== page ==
The winners in each category are:


Fiction winner:


Jesmyn Ward, Sing, Unburied, Sing


Sing, Unburied, Sing

Image Via National Book Foundation


Fiction finalists:


Elliot Ackerman, Dark at the Crossing


Lisa Ko, The Leavers


Min Jin Lee, Pachinko


Carmen Maria Machado, Her Body and Other Parties: Stories


Nonfiction winner:


Masha Gessen, The Future Is History: How Totalitarianism Reclaimed Russia


Future History

Image Via Amazon


Nonfiction finalists:


Erica Armstrong Dunbar, Never Caught: The Washingtons’ Relentless Pursuit of Their Runaway Slave, Ona Judge


Frances FitzGerald, The Evangelicals: The Struggle to Shape America


David Grann, Killers of the Flower Moon: The Osage Murders and the Birth of the FBI


Nancy MacLean, Democracy in Chains: The Deep History of the Radical Right’s Stealth Plan for America


Poetry winner:


Frank Bidart, Half-light: Collected Poems 1965-2016 



Image Via National Book Foundation


Poetry finalists:


Leslie Harrison, The Book of Endings


Layli Long Soldier, WHEREAS


Shane McCrae, In the Language of My Captor


Danez Smith, Don’t Call Us Dead: Poems


Young People’s Literature winner:


Robin Benway, Far from the Tree


Far From the Tree

Image Via National Book Foundation


Young People’s Literature finalists:


Elana K. Arnold, What Girls Are Made Of


Erika L. Sánchez, I Am Not Your Perfect Mexican Daughter


Rita Williams-Garcia, Clayton Byrd Goes Underground


Ibi Zoboi, American Street


Jesmyn Ward’s last novel, Salvage the Bones, was also a National Book Award-winner. Sing, Unburied, Sing follows thirteen-year-old Mississippi boy Jojo as he reckons with the painful history of America through an inmate ghost that bears the whole history of the South. Though I haven’t read it, it sounds powerful and it’s nice to see socially conscious stories mash-up genres.


In terms of media attention, the National Book Awards pales in comparison to other mediums’ award ceremonies (i.e. the Oscars, Grammys, Emmys, etc.). Part of that is the lack of red carpet buzz. Emma Roberts put that to the test this year, though, wearing a beautiful Ulyana Sergeenko dress that’s completely sheer.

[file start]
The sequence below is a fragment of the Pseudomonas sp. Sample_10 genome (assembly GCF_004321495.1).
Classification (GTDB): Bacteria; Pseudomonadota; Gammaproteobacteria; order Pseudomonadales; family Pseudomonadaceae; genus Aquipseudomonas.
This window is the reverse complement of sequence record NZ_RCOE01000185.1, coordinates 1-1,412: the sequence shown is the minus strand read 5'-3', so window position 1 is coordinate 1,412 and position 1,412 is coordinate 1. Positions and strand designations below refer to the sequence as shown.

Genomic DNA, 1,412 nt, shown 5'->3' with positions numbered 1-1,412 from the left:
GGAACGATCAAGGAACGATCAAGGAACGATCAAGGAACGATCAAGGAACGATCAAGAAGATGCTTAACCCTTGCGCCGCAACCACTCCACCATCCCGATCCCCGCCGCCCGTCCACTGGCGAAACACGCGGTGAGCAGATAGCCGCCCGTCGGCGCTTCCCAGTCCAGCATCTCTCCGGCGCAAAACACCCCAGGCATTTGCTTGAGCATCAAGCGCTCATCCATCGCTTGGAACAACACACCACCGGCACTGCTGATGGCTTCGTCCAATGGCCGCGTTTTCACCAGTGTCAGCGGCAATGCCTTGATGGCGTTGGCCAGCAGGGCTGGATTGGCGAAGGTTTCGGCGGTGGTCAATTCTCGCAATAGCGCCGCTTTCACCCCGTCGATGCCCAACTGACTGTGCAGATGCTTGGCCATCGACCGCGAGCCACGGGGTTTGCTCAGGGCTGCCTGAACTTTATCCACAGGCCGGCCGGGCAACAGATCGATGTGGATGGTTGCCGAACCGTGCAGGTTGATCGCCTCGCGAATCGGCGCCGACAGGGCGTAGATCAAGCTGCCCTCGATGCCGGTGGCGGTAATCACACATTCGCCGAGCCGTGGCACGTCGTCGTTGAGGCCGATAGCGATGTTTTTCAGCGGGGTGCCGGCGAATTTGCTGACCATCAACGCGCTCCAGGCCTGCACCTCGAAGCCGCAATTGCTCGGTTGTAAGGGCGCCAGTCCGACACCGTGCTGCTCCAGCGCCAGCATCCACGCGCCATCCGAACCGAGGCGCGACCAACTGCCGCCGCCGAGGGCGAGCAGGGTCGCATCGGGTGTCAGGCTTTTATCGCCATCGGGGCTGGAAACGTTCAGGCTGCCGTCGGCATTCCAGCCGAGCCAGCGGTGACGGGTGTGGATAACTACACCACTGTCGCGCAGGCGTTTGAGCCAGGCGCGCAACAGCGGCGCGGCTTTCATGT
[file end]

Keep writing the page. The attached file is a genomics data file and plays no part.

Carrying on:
Emma Roberts

Image Via AOL


The National Book Awards have a great track record, and Executive Director Lisa Lucas has been doing a great job modernizing the National Book Foundation (the ceremony streamed live on Facebook to half a million people!). It’s a bright day for book lovers, especially those wondering what to add to their holiday gift lists!


You can watch the full ceremony here (begins at about the 10 minute mark)!



Feature Images Via AOL and CelebMafia

Cynthia Nixon, National Book Award

‘Sex and the City’ Star Sexes up National Book Awards

Of course we know and love her as Miranda from Sex and the City, but did you know Cynthia Nixon also starred as Emily Dickinson in the 2016 film A Quiet Passion? Previously, Nixon had featured in various book adaptations including I Am the Cheese and Pelican Brief. Her connection to the literary world continues now as she has been announced as the host of the 2017 National Book Awards. 


Miranda, as I like to call her, will announce the winner of each category for which the finalists have already been announced, including Eliot Ackerman, Carmen Maria Machado, Ibi Zoboi, and Elana K. Arnold.


Miranda is an LGBTQ activist and promoter of breast cancer awareness. There is also talk that she may run for governor of New York next year and, apparently, she hasn’t denied a possible gubernatorial bid. Before today, I had never encountered the term gubernatorial. I don’t think we have that in Ireland. Ya live, ya learn.


It will not be the first time the National Book Awards  have been hosted by a celebrity from outside the book world. Comedian Larry Wilmore did the honors last year. 



Via Odyssey


Featured Image Via the LA Times and the National Book Foundation